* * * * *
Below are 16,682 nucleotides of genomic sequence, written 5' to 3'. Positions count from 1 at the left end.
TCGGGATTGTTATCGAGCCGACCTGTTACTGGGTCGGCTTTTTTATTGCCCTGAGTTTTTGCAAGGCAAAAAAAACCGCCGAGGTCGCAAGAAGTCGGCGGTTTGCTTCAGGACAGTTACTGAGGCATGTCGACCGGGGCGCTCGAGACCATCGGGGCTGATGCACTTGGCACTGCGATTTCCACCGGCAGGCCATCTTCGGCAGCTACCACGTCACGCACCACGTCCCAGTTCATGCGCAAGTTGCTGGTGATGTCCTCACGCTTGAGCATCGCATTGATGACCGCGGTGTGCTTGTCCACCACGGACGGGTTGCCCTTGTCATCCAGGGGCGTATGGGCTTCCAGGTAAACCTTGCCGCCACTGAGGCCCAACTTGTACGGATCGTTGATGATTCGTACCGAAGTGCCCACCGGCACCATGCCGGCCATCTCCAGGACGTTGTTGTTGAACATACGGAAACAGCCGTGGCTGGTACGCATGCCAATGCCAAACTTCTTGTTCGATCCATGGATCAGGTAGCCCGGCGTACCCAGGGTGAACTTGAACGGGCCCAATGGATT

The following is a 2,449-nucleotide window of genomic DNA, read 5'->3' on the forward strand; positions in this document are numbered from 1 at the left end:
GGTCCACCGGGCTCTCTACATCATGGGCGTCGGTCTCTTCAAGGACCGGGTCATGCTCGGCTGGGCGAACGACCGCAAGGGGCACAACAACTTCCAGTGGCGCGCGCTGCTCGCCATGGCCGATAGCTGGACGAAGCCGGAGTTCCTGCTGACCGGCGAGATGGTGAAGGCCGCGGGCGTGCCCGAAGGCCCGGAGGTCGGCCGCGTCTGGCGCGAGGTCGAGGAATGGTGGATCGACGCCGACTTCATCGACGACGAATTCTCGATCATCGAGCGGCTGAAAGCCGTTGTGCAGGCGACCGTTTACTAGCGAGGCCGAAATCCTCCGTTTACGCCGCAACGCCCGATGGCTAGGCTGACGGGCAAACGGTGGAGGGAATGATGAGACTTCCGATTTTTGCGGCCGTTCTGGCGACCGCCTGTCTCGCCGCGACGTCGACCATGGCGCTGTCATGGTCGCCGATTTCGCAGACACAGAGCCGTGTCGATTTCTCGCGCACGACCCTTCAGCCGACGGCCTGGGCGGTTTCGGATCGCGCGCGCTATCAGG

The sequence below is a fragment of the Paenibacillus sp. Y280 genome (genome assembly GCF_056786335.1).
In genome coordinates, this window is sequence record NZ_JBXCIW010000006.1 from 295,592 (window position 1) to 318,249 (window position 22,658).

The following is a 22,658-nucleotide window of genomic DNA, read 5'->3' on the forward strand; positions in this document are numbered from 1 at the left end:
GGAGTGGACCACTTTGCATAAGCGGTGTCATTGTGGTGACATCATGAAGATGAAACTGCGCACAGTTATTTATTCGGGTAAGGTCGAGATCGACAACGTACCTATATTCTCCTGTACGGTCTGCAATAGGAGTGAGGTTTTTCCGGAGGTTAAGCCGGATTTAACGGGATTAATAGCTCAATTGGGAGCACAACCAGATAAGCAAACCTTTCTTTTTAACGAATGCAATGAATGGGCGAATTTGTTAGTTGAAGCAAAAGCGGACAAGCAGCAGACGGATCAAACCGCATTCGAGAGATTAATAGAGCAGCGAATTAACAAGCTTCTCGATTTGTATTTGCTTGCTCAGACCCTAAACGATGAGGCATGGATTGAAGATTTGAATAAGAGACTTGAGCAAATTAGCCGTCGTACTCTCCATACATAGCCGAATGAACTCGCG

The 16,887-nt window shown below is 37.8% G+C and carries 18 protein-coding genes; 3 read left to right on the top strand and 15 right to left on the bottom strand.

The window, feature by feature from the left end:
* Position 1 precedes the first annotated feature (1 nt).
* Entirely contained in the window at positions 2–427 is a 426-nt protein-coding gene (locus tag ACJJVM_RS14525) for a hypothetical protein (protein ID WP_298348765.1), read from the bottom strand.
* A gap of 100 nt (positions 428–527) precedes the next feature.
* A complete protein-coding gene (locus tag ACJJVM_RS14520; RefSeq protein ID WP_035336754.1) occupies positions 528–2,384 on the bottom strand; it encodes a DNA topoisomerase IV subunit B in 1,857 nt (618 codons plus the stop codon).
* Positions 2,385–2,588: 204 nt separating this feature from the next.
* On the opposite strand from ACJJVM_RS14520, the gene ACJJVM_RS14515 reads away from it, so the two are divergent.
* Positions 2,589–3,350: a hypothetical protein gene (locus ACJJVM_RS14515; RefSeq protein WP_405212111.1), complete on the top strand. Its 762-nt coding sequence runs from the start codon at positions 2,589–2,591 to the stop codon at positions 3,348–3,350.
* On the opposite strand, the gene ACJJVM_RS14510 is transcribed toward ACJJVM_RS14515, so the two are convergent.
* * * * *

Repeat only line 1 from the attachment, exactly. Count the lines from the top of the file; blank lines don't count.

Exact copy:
Below are 16,682 nucleotides of genomic sequence, written 5' to 3'. Positions count from 1 at the left end.